In his article on Len Barker's perfect game (Perfect in Every Way, May 25) Bruce Newman seems to imply that a perfect game is one in which there are no hits, no walks, no errors, no nothing. Actually, a perfect game may have an error. The definition of a perfect game is a complete game in which a pitcher prevents any opposing batter from reaching first base. Hence, a foul pop-up dropped by a fielder would be scored as an error, but the pitcher would still have an opportunity to retire that batter and preserve his perfect game.
West Des Moines, Iowa
How can you consider it a perfect game if it was played in Cleveland?
I have no idea where John Papanek got the information that Larry Bird has "easily surpassed Bobby Orr and Carlton Fisk and is even now challenging the sainted Carl Yastrzemski in the hierarchy of [Boston's] favorite sports heroes" (Once More, with a Lot of Feeling, May 25). That's absurd.
First of all, no one in Boston compares baseball players like Fisk and Yastrzemski with basketball's Bird. There's no need to. Boston fans like all three. Second, it's absolutely crazy to even think that there is or ever will be a player in the history of Boston sports who has surpassed or will surpass Orr in the hearts of anyone who has seen Orr play.
If John Papanek would do a little more research, he would find that the two most worshiped figures in Boston sports history are Bobby Orr and Ted Williams. Larry Bird may someday achieve their level of popularity, but for now he doesn't come close.
I was disturbed by John Papanek's suggestion that the fans attend Celtics games because the Celtics are a "white" team or that Larry Bird is admired because he is a white player. As a longtime fan, let me assure you that every Celtic is the same color: Green.
West Roxbury, Mass.
How about printing a Celtic hater's opinion for a change? Hating the Boston Celtics is as American as apple pie. Contrary to Papanek's and Cedric Maxwell's belief, fans also come out in large numbers to see the Celtics get beat. Only when all the other NBA teams have won 14 league crowns will this Celtic-hater rest easy.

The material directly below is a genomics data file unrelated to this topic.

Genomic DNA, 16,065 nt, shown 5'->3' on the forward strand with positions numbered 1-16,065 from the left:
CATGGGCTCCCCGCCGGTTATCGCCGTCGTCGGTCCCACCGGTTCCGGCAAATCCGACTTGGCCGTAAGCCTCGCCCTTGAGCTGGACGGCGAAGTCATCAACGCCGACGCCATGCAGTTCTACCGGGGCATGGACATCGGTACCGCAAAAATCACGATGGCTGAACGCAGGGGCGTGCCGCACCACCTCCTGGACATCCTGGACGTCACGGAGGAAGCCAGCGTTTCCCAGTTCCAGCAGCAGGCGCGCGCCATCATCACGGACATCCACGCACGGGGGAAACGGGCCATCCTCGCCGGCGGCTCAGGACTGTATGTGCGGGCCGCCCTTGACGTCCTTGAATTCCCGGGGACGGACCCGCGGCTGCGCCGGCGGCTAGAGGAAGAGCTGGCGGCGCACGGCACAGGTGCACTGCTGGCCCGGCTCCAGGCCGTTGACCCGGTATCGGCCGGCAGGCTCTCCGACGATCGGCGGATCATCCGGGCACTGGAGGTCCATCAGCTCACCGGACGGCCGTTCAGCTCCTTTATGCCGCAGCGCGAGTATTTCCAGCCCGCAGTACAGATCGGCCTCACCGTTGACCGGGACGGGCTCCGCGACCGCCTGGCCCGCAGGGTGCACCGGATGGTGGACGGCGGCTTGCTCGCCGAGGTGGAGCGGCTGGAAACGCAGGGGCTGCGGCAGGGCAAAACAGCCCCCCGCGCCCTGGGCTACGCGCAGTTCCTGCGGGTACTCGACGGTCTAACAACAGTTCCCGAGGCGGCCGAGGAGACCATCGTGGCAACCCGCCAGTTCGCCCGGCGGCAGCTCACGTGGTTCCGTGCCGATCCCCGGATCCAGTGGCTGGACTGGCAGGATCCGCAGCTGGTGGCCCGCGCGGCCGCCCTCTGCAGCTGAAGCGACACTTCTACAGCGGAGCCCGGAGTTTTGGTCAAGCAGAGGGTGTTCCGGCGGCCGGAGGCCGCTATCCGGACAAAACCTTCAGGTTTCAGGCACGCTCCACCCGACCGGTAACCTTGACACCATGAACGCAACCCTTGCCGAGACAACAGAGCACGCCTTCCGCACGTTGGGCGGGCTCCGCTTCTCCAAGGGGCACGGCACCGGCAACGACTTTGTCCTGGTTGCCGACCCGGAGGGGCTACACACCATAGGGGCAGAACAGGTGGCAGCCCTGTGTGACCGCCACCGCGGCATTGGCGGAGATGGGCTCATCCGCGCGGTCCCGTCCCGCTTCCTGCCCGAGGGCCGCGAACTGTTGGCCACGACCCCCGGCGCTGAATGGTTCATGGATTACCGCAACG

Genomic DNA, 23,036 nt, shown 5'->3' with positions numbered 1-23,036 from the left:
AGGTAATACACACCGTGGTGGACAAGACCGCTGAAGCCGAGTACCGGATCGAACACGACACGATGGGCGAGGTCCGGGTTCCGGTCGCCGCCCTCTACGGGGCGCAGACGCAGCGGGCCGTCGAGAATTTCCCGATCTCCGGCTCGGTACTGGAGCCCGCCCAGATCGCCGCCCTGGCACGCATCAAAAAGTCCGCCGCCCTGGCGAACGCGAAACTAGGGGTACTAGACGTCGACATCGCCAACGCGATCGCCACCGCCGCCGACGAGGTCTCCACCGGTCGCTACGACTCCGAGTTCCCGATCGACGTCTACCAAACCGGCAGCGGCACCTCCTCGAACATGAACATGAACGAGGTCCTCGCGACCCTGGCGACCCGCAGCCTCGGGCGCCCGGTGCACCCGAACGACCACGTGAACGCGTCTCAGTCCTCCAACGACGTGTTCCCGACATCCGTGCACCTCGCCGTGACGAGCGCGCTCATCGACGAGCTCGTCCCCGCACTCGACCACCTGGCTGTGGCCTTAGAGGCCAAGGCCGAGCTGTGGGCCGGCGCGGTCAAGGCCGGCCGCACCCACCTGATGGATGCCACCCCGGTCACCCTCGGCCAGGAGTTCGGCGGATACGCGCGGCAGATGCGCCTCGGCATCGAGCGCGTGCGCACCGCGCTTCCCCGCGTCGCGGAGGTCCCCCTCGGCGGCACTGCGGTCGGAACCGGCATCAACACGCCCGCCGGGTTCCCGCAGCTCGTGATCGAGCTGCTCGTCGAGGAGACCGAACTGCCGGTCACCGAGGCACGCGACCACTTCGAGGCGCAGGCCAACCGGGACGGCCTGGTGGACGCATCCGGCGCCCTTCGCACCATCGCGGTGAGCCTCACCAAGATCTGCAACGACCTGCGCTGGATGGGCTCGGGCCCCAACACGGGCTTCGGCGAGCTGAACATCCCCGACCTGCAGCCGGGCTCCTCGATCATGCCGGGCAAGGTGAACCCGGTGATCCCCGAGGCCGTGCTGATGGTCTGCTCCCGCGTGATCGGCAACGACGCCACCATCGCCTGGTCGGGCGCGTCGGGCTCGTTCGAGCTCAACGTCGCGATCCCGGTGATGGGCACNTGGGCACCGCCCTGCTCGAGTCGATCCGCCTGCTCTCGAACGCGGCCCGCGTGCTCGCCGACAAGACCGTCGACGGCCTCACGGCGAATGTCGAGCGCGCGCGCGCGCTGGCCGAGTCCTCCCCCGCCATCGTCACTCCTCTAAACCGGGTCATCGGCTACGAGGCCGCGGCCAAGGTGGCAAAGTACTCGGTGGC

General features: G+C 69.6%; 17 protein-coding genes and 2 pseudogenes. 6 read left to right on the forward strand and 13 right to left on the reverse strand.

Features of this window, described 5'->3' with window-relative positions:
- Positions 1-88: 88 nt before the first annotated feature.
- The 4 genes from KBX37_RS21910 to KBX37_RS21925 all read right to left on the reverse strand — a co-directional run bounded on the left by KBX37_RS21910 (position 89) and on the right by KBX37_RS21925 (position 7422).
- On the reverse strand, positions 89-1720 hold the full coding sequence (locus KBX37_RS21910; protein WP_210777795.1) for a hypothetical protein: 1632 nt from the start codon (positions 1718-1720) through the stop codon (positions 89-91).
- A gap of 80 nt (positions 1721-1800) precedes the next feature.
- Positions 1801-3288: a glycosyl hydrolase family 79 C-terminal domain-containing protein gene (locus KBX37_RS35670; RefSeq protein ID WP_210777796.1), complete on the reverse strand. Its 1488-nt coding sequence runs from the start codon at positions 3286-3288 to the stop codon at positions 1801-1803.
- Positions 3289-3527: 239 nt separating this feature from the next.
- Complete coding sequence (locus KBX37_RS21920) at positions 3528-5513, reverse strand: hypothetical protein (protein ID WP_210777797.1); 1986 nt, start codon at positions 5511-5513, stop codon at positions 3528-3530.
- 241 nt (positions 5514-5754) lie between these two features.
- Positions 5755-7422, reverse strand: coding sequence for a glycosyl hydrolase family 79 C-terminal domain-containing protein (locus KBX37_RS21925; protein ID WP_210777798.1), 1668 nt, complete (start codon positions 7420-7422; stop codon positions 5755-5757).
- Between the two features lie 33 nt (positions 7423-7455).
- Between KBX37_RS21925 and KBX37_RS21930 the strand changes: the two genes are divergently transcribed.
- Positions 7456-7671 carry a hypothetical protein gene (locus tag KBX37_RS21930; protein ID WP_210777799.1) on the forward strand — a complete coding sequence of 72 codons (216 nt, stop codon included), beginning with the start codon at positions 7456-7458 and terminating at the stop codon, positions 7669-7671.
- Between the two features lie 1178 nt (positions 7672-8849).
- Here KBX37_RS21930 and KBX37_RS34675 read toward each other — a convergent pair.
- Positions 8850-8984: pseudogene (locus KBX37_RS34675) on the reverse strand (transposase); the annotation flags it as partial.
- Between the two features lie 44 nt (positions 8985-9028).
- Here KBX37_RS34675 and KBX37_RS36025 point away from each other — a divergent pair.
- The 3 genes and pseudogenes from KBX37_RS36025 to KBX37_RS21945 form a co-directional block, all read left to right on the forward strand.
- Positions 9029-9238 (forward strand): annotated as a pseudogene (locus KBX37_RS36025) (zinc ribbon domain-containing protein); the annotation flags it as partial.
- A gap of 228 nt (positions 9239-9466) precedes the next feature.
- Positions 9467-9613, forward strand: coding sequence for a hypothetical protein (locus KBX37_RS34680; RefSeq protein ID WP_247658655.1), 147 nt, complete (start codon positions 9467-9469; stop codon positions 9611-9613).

CLEVE LEWIS & CO.
I thoroughly enjoyed Sarah Pileggi's article on the outstanding Lewis family (Going to Great Lengths, June 1). But Willingboro (N.J.) High's production of super track stars can't hold a torch to the capacity of John F. Kennedy High ("the other school in town," where Bill Lewis teaches social studies) for putting soccer players into the pro ranks. Six JFK alumni have played or are playing in the N ASL, the MISL or the ASL, including Cleve Lewis, Tony Bellinger, Chris Cattaneo, Dave Grimaldi, Jeff Kraft Gust drafted by the MISL's Philadelphia Fever) and Roland Mitchell. The man largely responsible for this is Charles Duccilli, the former coach of the Kennedy Gryphons.
I'm sure that no more than a handful of high school coaches in any sport can say that in fewer than 10 years they have put five players into the pros and more than 60% of their lettermen into top colleges.
The editor's footnote to my letter, which appeared in the May 25 19TH HOLE, stated that for the years 1930-1979, excluding bowl games, the NCAA listed Notre Dame as the third-winningest Division I-A football team, behind Alabama and Oklahoma.
It may be of passing interest to your readers to know that during that period Notre Dame played Oklahoma eight times, winning seven, and Alabama three times (including two bowl games), winning each time.
In that same span of 50 years, Notre Dame won eight national championships, outdistancing Alabama (six) and Oklahoma (five).
•An NCAA recheck of its 1930-1979 records show that, including and excluding bowl games, Notre Dame was the second-winningest I-A team in those 50 years, with Alabama first and Oklahoma third.—ED.